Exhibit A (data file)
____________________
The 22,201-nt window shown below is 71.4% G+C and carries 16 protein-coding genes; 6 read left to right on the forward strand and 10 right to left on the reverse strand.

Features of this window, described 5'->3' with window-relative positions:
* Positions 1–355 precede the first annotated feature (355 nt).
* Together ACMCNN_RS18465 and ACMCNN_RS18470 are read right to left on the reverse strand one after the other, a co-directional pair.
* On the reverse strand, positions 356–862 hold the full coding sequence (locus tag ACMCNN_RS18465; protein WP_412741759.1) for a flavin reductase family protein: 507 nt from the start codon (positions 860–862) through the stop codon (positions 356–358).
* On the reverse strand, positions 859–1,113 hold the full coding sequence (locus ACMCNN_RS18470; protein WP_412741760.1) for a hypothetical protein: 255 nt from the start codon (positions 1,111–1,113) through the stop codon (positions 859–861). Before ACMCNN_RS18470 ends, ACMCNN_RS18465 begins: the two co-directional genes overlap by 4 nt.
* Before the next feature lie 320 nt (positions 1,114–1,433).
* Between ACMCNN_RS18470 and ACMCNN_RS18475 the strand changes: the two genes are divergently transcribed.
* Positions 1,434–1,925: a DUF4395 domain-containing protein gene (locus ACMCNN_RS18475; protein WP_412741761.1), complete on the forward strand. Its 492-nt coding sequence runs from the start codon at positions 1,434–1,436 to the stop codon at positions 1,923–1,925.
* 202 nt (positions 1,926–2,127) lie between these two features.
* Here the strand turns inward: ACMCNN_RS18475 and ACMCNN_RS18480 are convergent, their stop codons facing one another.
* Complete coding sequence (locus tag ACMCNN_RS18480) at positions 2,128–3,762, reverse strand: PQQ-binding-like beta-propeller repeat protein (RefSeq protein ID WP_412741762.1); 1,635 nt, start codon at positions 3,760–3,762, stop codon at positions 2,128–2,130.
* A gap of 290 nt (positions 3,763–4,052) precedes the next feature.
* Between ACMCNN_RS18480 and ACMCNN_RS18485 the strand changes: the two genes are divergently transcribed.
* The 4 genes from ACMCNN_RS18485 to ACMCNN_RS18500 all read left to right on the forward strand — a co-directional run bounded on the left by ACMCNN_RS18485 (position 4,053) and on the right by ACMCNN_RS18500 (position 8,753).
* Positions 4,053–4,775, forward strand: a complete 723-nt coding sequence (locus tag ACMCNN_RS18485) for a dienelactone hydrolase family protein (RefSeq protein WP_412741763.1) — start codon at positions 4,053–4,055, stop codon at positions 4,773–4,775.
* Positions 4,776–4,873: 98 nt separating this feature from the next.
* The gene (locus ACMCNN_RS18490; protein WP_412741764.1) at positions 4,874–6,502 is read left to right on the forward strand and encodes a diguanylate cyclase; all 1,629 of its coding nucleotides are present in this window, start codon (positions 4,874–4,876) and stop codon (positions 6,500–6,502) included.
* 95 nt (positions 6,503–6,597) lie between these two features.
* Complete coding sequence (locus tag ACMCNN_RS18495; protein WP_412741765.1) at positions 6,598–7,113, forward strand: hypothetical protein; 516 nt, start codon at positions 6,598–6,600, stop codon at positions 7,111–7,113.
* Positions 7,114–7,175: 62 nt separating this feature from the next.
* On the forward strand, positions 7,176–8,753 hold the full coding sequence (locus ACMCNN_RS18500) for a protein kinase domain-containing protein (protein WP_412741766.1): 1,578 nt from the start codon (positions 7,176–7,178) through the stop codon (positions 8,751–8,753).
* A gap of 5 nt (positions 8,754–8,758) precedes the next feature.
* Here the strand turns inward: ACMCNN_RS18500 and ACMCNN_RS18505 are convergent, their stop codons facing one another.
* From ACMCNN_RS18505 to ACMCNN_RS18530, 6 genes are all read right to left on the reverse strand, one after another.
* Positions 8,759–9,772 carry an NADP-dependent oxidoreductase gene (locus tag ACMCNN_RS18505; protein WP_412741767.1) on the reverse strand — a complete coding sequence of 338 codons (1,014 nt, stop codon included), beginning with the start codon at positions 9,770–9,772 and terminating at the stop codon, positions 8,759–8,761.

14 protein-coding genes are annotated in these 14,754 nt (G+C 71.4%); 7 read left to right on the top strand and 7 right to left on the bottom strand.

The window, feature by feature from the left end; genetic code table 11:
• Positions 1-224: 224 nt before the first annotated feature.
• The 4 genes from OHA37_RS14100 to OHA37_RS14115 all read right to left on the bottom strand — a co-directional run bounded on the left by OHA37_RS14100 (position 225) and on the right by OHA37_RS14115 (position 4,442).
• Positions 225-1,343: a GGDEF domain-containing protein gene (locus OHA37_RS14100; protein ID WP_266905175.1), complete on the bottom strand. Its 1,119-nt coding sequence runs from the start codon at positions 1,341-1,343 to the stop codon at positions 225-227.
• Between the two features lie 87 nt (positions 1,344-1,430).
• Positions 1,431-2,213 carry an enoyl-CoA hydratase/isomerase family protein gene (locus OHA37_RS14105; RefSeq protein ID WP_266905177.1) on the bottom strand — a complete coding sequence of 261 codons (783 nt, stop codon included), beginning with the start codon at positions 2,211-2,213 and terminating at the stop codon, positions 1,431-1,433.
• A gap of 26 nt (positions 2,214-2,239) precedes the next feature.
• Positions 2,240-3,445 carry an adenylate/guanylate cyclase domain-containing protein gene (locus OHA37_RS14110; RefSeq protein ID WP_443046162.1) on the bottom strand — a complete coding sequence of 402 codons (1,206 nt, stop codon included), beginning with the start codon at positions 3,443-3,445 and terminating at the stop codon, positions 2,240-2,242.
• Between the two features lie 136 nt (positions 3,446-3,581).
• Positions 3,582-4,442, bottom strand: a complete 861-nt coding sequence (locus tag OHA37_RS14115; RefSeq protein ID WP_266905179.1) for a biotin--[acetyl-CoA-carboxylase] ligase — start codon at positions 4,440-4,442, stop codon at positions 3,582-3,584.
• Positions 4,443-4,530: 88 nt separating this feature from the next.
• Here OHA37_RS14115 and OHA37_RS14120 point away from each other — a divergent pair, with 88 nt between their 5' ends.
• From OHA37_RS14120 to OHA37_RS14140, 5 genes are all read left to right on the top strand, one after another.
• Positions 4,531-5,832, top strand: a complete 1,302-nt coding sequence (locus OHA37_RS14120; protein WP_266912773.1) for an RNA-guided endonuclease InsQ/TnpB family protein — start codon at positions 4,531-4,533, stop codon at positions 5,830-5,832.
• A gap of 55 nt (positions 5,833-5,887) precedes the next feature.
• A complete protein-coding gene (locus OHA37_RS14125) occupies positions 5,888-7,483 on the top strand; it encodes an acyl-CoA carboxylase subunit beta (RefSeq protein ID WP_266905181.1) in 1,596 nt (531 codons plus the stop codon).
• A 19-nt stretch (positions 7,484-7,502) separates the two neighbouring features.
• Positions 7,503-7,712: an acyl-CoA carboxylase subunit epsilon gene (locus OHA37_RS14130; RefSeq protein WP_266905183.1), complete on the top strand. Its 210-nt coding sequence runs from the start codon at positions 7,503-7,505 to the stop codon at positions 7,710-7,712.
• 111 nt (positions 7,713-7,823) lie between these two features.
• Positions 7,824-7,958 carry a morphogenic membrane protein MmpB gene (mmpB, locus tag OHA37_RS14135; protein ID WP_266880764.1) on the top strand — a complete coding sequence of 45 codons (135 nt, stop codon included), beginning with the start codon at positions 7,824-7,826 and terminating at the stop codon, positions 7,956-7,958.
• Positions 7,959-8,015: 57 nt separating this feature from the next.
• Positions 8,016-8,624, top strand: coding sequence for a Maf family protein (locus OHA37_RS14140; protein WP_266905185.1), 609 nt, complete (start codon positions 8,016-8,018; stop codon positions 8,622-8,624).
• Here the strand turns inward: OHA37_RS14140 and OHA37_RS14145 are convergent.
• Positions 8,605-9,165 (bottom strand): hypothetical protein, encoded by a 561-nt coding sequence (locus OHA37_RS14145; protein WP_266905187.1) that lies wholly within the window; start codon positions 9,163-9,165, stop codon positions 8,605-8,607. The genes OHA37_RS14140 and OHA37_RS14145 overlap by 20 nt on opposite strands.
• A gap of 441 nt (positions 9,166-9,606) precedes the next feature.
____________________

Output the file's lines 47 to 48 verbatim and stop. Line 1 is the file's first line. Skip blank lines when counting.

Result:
• Positions 7,824-7,958 carry a morphogenic membrane protein MmpB gene (mmpB, locus tag OHA37_RS14135; protein ID WP_266880764.1) on the top strand — a complete coding sequence of 45 codons (135 nt, stop codon included), beginning with the start codon at positions 7,824-7,826 and terminating at the stop codon, positions 7,956-7,958.
• Positions 7,959-8,015: 57 nt separating this feature from the next.